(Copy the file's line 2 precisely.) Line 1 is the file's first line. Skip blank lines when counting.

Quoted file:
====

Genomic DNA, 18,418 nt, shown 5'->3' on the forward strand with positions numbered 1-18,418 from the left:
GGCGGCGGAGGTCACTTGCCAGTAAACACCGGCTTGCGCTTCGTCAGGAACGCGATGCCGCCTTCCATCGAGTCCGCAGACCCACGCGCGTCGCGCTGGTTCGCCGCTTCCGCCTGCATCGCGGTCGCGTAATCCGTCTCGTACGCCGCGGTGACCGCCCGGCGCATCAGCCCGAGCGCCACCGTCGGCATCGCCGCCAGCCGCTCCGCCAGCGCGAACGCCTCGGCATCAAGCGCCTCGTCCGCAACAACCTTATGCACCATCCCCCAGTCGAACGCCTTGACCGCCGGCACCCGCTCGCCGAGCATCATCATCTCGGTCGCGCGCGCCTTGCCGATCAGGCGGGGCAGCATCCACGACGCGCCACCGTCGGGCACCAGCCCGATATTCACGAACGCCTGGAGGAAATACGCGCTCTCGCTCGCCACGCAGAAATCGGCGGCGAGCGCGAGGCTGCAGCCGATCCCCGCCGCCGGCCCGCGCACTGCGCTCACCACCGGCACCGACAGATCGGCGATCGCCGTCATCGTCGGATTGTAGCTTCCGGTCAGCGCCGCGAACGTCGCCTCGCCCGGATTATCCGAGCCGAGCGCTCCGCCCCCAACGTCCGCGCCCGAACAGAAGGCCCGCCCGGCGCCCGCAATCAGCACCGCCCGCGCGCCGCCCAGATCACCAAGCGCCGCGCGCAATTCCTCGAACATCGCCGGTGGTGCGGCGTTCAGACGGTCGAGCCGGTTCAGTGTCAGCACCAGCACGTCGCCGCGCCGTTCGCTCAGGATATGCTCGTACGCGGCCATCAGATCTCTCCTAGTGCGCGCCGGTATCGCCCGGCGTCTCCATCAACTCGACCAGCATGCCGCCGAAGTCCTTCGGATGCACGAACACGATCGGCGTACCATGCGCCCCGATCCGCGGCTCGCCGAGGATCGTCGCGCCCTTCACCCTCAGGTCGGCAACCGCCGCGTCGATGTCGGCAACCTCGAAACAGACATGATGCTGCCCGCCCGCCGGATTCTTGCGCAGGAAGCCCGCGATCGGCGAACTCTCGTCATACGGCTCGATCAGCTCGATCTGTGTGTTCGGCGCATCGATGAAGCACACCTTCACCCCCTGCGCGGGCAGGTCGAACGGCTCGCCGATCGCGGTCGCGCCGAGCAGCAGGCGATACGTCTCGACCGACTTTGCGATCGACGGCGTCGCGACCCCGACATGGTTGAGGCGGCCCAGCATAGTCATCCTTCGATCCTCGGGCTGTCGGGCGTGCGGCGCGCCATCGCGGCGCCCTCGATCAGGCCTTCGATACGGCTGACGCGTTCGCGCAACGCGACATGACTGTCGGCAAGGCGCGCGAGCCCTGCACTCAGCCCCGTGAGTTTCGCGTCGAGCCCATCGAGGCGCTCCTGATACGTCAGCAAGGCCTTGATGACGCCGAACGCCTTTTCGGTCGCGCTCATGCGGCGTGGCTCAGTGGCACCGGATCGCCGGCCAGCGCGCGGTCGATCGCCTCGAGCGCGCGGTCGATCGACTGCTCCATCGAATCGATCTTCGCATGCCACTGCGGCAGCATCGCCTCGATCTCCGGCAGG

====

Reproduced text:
GGCGGCGGAGGTCACTTGCCAGTAAACACCGGCTTGCGCTTCGTCAGGAACGCGATGCCGCCTTCCATCGAGTCCGCAGACCCACGCGCGTCGCGCTGGTTCGCCGCTTCCGCCTGCATCGCGGTCGCGTAATCCGTCTCGTACGCCGCGGTGACCGCCCGGCGCATCAGCCCGAGCGCCACCGTCGGCATCGCCGCCAGCCGCTCCGCCAGCGCGAACGCCTCGGCATCAAGCGCCTCGTCCGCAACAACCTTATGCACCATCCCCCAGTCGAACGCCTTGACCGCCGGCACCCGCTCGCCGAGCATCATCATCTCGGTCGCGCGCGCCTTGCCGATCAGGCGGGGCAGCATCCACGACGCGCCACCGTCGGGCACCAGCCCGATATTCACGAACGCCTGGAGGAAATACGCGCTCTCGCTCGCCACGCAGAAATCGGCGGCGAGCGCGAGGCTGCAGCCGATCCCCGCCGCCGGCCCGCGCACTGCGCTCACCACCGGCACCGACAGATCGGCGATCGCCGTCATCGTCGGATTGTAGCTTCCGGTCAGCGCCGCGAACGTCGCCTCGCCCGGATTATCCGAGCCGAGCGCTCCGCCCCCAACGTCCGCGCCCGAACAGAAGGCCCGCCCGGCGCCCGCAATCAGCACCGCCCGCGCGCCGCCCAGATCACCAAGCGCCGCGCGCAATTCCTCGAACATCGCCGGTGGTGCGGCGTTCAGACGGTCGAGCCGGTTCAGTGTCAGCACCAGCACGTCGCCGCGCCGTTCGCTCAGGATATGCTCGTACGCGGCCATCAGATCTCTCCTAGTGCGCGCCGGTATCGCCCGGCGTCTCCATCAACTCGACCAGCATGCCGCCGAAGTCCTTCGGATGCACGAACACGATCGGCGTACCATGCGCCCCGATCCGCGGCTCGCCGAGGATCGTCGCGCCCTTCACCCTCAGGTCGGCAACCGCCGCGTCGATGTCGGCAACCTCGAAACAGACATGATGCTGCCCGCCCGCCGGATTCTTGCGCAGGAAGCCCGCGATCGGCGAACTCTCGTCATACGGCTCGATCAGCTCGATCTGTGTGTTCGGCGCATCGATGAAGCACACCTTCACCCCCTGCGCGGGCAGGTCGAACGGCTCGCCGATCGCGGTCGCGCCGAGCAGCAGGCGATACGTCTCGACCGACTTTGCGATCGACGGCGTCGCGACCCCGACATGGTTGAGGCGGCCCAGCATAGTCATCCTTCGATCCTCGGGCTGTCGGGCGTGCGGCGCGCCATCGCGGCGCCCTCGATCAGGCCTTCGATACGGCTGACGCGTTCGCGCAACGCGACATGACTGTCGGCAAGGCGCGCGAGCCCTGCACTCAGCCCCGTGAGTTTCGCGTCGAGCCCATCGAGGCGCTCCTGATACGTCAGCAAGGCCTTGATGACGCCGAACGCCTTTTCGGTCGCGCTCATGCGGCGTGGCTCAGTGGCACCGGATCGCCGGCCAGCGCGCGGTCGATCGCCTCGAGCGCGCGGTCGATCGACTGCTCCATCGAATCGATCTTCGCATGCCACTGCGGCAGCATCGCCTCGATCTCCGGCAGG